Growing up in Regina, and more specifically in a very ‘middle class white’ neighborhood in my years in elementary school I read stories and heard only about people who looked and lived like I did. Although I heard comments like ‘finish your meal Jessica, there are starving children in Africa’ at home, I did not really comprehend that there were stories different from my own until High school. At this point I was not educated on topics like residential schools, racism or the privileges I grew up having. I remember being resistant to Indigenous education and learning about Canada’s history regarding treaties because I did not think it to be important and would often think about how the Aboriginal children I knew grew up like I did. But becoming more educated I realized that there are more stories than just the ones I had witnessed, that there were reserves in Saskatchewan who did not have access to safe water or the stories of the survivors of residential schools. That there were thousands of stories and just because I knew a few of them, or parts of them I had assumed that I knew them all. This is similar to Chimamanda Adichie’s story about the family who did not have as much money as her family, she assumed that all they were was poor and could serve others when in fact they had many stories and attributes other than simply being poor.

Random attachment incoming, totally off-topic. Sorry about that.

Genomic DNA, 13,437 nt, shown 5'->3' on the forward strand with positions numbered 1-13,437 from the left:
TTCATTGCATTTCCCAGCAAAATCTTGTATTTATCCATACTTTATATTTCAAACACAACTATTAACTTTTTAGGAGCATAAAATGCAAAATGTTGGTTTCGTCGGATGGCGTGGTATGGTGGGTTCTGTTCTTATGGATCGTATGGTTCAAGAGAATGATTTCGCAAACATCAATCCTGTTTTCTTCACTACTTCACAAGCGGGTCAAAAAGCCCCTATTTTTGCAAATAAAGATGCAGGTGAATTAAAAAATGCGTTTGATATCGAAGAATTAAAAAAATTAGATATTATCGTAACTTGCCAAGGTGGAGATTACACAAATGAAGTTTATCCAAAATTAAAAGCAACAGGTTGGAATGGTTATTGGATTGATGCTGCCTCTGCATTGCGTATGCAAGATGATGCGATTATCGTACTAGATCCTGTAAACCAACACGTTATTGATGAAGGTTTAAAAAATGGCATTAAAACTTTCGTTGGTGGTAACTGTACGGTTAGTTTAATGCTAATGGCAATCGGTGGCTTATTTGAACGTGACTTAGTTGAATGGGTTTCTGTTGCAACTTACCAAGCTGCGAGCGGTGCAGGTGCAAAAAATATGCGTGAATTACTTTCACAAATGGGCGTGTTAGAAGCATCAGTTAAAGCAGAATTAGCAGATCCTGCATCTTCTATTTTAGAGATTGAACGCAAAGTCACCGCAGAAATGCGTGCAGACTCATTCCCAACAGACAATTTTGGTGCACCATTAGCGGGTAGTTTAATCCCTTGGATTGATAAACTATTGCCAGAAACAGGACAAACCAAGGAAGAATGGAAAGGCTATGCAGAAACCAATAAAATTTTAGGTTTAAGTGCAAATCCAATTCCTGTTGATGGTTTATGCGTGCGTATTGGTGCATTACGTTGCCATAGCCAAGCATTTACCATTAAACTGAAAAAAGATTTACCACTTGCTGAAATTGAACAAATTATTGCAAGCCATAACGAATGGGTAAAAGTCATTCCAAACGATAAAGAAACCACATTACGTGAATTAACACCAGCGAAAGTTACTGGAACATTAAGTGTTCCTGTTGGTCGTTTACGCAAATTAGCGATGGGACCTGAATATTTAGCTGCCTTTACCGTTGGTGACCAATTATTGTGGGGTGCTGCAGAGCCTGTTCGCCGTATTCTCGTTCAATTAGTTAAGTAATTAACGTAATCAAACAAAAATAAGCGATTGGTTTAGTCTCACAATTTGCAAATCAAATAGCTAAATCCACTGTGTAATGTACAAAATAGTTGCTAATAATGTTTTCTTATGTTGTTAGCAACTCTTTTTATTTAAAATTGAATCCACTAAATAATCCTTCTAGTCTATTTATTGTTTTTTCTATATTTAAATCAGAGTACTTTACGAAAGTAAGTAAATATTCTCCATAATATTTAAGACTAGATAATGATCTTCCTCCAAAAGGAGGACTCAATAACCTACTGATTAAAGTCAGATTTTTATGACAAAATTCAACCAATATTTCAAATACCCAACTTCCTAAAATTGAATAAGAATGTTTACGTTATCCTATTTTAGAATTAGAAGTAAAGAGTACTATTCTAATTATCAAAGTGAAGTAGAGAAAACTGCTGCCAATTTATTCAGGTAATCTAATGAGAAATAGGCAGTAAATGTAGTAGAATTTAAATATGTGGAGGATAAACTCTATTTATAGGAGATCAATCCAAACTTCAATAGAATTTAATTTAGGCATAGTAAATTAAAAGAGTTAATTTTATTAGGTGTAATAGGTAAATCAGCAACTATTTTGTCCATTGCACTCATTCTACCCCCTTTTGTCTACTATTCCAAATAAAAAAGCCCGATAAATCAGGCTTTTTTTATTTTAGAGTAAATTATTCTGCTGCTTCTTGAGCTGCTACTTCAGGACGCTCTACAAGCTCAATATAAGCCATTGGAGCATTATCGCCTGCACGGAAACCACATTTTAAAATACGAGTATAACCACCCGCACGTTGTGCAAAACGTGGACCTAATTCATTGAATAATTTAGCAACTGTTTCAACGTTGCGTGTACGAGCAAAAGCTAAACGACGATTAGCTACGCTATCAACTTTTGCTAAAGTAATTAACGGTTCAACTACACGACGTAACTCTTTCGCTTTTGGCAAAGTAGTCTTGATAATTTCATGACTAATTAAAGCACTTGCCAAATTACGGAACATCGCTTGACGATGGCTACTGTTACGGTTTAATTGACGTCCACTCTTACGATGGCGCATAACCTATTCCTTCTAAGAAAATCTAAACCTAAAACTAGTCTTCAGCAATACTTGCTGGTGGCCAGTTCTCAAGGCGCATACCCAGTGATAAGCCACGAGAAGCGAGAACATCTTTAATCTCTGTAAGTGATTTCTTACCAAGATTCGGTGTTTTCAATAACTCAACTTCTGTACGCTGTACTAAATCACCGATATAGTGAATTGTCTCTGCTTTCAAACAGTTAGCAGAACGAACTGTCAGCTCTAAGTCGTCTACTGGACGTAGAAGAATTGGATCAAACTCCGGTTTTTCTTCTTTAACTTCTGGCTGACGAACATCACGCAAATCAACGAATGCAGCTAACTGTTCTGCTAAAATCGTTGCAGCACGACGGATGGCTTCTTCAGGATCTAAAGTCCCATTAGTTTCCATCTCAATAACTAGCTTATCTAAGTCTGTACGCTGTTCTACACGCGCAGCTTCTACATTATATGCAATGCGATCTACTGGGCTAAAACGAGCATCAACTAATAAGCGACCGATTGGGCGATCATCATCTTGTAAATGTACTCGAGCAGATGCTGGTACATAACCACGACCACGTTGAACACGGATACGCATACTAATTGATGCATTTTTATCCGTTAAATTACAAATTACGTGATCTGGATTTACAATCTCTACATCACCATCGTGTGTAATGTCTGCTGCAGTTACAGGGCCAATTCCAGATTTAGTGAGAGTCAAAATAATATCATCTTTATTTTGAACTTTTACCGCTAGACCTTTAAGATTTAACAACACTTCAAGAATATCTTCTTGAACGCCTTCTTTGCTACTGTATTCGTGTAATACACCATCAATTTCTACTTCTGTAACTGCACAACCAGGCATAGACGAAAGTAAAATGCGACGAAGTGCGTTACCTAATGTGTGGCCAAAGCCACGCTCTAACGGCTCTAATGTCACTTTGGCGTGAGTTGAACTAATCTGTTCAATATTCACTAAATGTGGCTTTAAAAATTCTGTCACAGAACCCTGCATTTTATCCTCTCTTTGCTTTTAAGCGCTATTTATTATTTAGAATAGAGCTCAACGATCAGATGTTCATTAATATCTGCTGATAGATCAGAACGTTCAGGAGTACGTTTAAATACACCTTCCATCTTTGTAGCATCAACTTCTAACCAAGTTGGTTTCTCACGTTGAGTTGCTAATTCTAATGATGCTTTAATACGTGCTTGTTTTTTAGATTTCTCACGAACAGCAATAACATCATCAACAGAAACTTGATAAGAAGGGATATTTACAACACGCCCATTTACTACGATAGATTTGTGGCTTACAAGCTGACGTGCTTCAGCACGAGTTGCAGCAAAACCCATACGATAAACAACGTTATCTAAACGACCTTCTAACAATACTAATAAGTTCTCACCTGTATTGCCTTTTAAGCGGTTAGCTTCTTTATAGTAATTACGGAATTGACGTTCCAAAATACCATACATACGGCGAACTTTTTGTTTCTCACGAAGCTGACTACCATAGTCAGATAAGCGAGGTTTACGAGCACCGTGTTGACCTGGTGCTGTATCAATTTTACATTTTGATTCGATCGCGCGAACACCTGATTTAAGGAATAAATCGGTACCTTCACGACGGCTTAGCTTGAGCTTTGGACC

I also struggled with single stories and my personal biases in my English classes throughout high school when we would read books like ‘The Kite Runner’ or ‘A Thousand Splendid Suns’ by Khaled Hosseini. I assumed that all Muslim women had no rights, were being beaten or were unhappy within their religion. While reading ‘A Thousand Splendid Suns’ I had to realize that this story did not summarize the stories of all Muslim women and that I needed to be open and not make assumptions about what I thought I knew about a group of people.